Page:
A summit hosted by the Obama administration one year ago has spurred momentum on global nuclear security measures. But the United States must lead efforts to redouble commitments on preventing the proliferation of nuclear materials, writes CFR's Emma Belcher.
As nuclear talks between Iran and major powers resume, the moment is ripe for a U.S.-led diplomatic offensive, backed by economic incentives, to persuade Iran to abandon its uranium enrichment program, says CFR's Matthew Fuhrmann.
As NATO prepares for this weekend's summit, the U.S. should consider removing its nuclear weapons from Europe, as its tactical nuclear umbrella over NATO is no longer vital to European security. Russia also should limit its nuclear arsenal, says CFR's Micah Zenko.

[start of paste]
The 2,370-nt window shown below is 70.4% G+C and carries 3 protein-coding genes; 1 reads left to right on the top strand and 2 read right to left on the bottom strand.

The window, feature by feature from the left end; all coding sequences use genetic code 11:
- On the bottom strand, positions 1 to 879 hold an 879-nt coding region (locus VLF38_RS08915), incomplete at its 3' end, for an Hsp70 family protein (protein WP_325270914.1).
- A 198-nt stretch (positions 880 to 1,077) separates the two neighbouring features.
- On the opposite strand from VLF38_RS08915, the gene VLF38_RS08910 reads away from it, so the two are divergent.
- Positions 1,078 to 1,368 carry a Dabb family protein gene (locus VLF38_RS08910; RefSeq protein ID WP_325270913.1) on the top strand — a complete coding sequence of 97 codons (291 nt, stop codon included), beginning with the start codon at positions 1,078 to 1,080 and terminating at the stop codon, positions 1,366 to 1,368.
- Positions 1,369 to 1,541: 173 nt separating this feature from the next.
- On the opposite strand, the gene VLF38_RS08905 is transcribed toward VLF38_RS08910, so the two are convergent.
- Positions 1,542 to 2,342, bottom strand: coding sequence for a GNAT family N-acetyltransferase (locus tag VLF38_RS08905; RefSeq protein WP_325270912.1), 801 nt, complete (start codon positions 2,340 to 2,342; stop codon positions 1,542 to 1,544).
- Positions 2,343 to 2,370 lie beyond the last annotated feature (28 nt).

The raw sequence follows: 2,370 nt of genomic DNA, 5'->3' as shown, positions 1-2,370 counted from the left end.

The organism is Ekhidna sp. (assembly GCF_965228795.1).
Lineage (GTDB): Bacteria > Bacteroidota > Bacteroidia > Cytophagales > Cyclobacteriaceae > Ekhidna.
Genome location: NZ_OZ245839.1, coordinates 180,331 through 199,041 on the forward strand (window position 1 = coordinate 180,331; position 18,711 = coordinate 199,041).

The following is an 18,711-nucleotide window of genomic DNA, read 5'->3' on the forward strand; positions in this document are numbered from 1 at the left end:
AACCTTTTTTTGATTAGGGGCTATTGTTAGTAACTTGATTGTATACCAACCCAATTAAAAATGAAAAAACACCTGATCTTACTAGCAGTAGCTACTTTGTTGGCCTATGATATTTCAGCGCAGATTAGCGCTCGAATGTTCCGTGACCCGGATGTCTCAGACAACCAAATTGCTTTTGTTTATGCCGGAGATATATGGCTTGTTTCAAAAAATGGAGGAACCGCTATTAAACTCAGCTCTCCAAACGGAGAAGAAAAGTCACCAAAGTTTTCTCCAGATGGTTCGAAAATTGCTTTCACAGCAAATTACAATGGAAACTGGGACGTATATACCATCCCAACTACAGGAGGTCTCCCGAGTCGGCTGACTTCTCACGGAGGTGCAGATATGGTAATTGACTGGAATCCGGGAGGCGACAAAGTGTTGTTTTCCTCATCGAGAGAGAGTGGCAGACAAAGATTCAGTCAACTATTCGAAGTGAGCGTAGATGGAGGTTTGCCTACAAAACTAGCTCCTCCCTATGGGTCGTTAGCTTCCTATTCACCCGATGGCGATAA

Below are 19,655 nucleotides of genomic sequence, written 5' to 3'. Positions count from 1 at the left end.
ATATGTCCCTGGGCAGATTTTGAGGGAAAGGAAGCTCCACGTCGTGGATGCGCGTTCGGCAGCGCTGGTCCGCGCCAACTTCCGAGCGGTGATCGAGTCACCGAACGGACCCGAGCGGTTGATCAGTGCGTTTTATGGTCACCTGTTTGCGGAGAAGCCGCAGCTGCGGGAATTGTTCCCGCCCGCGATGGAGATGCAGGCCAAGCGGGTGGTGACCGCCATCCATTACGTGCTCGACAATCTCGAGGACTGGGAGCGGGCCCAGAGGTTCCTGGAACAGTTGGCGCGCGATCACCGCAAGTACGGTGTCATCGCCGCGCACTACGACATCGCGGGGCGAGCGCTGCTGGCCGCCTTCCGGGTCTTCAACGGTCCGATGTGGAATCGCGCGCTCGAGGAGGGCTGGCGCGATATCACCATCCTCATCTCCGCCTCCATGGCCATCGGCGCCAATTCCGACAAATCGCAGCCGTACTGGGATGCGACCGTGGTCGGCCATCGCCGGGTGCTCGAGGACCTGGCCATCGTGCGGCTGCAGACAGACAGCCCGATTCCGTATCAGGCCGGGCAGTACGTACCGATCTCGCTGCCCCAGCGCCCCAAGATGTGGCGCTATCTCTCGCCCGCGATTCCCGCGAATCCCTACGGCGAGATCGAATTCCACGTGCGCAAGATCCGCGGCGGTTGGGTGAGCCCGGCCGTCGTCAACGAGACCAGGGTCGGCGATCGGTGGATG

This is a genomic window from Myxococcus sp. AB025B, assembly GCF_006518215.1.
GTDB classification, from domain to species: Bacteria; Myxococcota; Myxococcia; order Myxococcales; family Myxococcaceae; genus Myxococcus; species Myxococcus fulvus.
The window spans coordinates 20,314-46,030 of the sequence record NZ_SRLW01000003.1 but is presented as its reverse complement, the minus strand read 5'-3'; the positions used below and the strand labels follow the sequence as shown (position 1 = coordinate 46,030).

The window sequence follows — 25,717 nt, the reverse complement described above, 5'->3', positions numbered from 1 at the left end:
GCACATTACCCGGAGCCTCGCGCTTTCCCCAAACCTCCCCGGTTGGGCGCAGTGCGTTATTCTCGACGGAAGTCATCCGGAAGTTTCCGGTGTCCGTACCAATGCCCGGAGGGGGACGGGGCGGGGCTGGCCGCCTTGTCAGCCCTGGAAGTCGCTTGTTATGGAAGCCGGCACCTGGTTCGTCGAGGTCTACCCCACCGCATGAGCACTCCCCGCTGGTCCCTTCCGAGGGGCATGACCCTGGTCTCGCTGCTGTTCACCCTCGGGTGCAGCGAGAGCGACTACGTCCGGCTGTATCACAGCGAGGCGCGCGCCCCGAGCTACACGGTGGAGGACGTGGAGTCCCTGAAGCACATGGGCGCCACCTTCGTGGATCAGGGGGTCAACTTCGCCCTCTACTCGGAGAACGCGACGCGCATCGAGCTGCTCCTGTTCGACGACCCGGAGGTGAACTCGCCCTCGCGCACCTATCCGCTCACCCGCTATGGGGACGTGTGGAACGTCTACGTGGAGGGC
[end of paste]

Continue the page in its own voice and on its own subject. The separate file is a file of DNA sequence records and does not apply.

Micah Zenko argues that controlling U.S. and Russian supplies of tactical nuclear weapons would reduce the potential for nuclear terrorism, decrease the perceived threat to U.S. allies, and maintain momentum toward President Obama's goal of a world without nuclear weapons.
In the gap between Washington's and Jerusalem's views of Iran lies the question: who, if anyone, will stop Iran before it goes nuclear, and how? As Washington and Jerusalem study each other intensely, here's an inside look at the strategic calculations on both sides--and at how, if things remain on the current course, an Israeli air strike will unfold.